Over the past decade or so, organizations worldwide have begun creating Service Management Offices (SMOs) in an effort to better centralize and improve the results of their IT Service Management (ITSM) efforts. When done well, SMOs can transform organizations. When done, um, less than well, they can do more harm than good.
Let’s try to avoid that latter scenario, yes? This article will help. Specifically, you’ll get an idea of what an SMO is, reasons you may want to build one, a few all-too-common pitfalls and challenges, and the steps you’ll need to take to be successful.
Basics First: What is an SMO?
A Service Management Office can take on many forms. Like with Project Management Offices (PMOs), they can have a lot or a little control within an organization (Fun fact: SMOs are often patterned after PMOs). An SMO can be as simple as a single person who oversees Service Management initiatives. It can also be a team that periodically meets to talk about ongoing and future ITSM efforts within the organization. It can include a place to collaborate and share knowledge, a central source of templates (RACI models, etc.) and other process-related documentation, or a way to coordinate ITIL and other training options.
On the other end of the spectrum, an SMO can be a formal, full-time team that oversees the entirety of an organization’s ITSM efforts, including projects, processes, services, ITSM platform implementations, and/or improvement programs across the enterprise. SMOs can be set up to manage a scope of any size, and team members can be low- or high-ranking members of the IT organization.
Regardless of the form an SMO takes, the vision should include something along the lines of increasing the success of IT Service Management efforts across the organization. The reason for putting forth the effort to build an SMO is to get better at what you’re doing within IT.
Sounds great! So, setting up an SMO should be simple, right?
Let’s go with simple-ish. Making your IT organization better is a noble cause, but in forming an SMO you must maintain focus on either solving a problem or reaching a clear goal. Too often, teams run off without hashing out how to ensure success (which requires thoughtful planning). If you do this, or make your SMO’s goal too pie in the sky, you will:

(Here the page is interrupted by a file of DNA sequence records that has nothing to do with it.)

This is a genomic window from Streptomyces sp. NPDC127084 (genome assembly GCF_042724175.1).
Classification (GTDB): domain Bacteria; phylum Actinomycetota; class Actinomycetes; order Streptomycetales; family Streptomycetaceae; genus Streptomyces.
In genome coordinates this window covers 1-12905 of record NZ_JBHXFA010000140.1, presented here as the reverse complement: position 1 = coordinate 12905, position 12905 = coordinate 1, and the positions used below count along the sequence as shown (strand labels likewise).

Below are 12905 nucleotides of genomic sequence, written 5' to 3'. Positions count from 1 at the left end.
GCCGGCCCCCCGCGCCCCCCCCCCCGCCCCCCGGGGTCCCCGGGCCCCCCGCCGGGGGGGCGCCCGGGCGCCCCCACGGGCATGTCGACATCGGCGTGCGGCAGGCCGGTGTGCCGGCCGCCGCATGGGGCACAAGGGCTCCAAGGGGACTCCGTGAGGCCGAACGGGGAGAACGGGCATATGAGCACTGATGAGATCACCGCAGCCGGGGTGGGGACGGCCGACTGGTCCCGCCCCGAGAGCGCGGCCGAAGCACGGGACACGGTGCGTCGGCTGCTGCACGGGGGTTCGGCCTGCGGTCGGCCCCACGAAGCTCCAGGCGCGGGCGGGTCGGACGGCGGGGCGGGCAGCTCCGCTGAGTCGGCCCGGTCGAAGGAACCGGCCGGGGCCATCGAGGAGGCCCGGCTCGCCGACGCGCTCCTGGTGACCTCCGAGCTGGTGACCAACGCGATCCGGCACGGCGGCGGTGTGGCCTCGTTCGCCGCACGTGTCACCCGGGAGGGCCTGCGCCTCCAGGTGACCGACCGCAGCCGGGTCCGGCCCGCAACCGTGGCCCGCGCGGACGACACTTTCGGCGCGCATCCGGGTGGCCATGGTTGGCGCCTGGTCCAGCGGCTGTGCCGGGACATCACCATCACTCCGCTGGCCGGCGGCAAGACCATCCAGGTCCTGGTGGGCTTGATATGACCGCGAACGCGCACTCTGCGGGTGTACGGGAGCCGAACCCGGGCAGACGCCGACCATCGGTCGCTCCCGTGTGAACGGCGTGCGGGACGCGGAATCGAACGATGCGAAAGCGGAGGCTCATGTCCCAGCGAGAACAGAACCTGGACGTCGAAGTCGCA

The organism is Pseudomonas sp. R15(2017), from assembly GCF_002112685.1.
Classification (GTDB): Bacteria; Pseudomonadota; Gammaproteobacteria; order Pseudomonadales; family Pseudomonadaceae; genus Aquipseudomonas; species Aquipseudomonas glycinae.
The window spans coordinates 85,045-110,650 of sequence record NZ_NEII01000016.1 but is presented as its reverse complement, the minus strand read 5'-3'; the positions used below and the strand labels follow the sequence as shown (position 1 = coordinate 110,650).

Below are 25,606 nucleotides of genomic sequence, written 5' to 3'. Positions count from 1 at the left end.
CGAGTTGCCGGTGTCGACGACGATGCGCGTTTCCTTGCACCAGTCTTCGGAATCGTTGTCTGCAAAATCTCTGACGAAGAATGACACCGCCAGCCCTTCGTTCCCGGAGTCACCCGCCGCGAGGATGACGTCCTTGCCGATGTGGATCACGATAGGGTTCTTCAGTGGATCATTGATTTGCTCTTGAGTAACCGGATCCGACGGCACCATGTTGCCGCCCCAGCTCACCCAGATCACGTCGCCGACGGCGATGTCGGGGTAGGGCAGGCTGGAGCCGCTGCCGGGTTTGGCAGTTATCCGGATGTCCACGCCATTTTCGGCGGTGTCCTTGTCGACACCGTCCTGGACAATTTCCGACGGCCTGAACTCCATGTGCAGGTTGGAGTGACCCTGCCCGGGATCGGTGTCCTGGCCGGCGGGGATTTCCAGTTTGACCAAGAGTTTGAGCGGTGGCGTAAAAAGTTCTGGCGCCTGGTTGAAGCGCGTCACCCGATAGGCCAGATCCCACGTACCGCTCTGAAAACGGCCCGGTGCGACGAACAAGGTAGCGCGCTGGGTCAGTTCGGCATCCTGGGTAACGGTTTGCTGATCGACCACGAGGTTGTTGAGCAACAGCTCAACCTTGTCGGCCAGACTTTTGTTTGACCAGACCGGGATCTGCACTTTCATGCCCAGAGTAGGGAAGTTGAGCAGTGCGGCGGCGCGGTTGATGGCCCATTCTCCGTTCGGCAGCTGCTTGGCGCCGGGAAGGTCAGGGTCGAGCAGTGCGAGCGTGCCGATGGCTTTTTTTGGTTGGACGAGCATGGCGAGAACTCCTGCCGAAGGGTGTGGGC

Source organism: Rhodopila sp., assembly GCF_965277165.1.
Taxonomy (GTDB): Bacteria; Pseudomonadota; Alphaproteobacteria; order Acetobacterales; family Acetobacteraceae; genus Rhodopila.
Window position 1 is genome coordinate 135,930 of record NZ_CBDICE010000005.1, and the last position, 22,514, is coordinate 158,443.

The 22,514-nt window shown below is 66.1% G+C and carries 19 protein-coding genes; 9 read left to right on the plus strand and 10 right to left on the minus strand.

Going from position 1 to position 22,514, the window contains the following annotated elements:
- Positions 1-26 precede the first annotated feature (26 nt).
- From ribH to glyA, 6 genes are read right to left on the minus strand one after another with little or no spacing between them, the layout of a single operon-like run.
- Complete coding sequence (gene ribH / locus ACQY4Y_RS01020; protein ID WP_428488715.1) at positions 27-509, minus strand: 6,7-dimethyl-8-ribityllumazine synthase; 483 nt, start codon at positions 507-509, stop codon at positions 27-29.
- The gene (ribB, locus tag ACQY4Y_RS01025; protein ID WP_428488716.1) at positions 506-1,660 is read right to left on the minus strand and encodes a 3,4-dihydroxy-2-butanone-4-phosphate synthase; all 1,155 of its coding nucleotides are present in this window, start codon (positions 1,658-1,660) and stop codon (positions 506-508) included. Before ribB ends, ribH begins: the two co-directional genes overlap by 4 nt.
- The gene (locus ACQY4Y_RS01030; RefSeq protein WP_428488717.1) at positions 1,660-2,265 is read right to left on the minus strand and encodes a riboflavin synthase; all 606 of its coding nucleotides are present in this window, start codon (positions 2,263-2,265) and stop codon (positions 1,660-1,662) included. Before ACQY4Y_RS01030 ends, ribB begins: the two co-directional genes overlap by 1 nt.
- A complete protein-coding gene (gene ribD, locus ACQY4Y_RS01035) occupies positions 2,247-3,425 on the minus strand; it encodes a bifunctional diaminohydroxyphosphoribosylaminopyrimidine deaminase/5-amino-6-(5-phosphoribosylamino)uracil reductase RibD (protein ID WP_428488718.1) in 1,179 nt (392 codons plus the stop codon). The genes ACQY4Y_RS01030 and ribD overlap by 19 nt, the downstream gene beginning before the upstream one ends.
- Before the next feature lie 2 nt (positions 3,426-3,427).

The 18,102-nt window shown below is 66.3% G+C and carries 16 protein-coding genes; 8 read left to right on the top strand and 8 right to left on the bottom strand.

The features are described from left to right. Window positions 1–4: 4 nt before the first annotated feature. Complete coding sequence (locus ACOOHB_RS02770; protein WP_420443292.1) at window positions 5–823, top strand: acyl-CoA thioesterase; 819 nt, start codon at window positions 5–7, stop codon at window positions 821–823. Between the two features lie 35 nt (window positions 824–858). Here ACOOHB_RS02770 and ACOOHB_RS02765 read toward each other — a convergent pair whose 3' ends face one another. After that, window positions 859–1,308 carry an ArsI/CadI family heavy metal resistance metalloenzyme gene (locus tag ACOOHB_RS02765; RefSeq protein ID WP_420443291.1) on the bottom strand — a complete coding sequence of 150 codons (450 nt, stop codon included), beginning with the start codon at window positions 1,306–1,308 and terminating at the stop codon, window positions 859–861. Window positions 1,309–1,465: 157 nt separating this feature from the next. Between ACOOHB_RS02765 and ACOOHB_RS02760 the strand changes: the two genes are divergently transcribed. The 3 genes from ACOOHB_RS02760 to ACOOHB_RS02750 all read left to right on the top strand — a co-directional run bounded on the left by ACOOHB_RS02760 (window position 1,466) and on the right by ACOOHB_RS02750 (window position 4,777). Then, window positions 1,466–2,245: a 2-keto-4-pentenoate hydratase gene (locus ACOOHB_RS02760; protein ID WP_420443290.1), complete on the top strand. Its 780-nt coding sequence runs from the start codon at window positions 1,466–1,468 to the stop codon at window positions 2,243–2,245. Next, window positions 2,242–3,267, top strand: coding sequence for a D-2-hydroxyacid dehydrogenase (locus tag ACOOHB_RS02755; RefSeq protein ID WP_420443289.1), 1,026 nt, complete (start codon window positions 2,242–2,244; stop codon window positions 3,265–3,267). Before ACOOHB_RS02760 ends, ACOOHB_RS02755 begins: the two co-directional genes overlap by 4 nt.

- never know whether you achieved your goal,
- not be able to show Return on Investment to your leadership team, and
- put a really bad taste in people’s mouths when it comes to ITSM and prevent any good work you hope to do in the future
Just like with PMOs, if your SMO is executed poorly and doesn’t immediately show improvement, it’ll be one of the first things to go when the organization is looking to tighten its budget.
When thinking through the creation of an SMO, be sure to answer the following questions:
- What are we trying to realistically and practically achieve?
- What problem(s) are we trying to solve?
- How are we going to measure success? (eg. cost savings, automation of low-value activities, dramatic improvement in our relationship with our customers)
- How will we categorically show we’ve made a positive and lasting difference within the organization? What does success look like in, say, two years?
Creating an SMO can be expensive. Even if it doesn’t involve purchasing ITSM tools or hiring additional staff, the time an endeavor like this takes from other high priority projects and programs is itself a cost. Thus, it’s imperative to define what success looks like (establish the “why”) and how you’re going to measure and report it. This order of operations – defining first what you’re trying to achieve – will help you better define the roles and responsibilities of your SMO team (even if that team is a team of one) and how they will be measured. Plus, if you can’t measure something, you can’t hope to manage, improve, or mature it over time.
A few keys to success when starting an SMO
Don’t start from scratch. Find the teams already doing great work and find a way to involve them. There will certainly be people who see the value in solving the problems you’ve defined and want to help. See the pockets of excellence in your organization (They exist – I promise) as invaluable resources.
Other questions to answer up front include:
- Who needs to be involved in this effort, both to get it started and to make sure it continues to be successful?
- If SMO members are not part of the leadership team, how and when will they interact with leadership?
- How will we capture and communicate progress and success? Partying early and often is key.
And that does it! Easy peasy. Need help in implementing IT Service Management or establishing an SMO in your organization? Request a free consultation with one of our experts.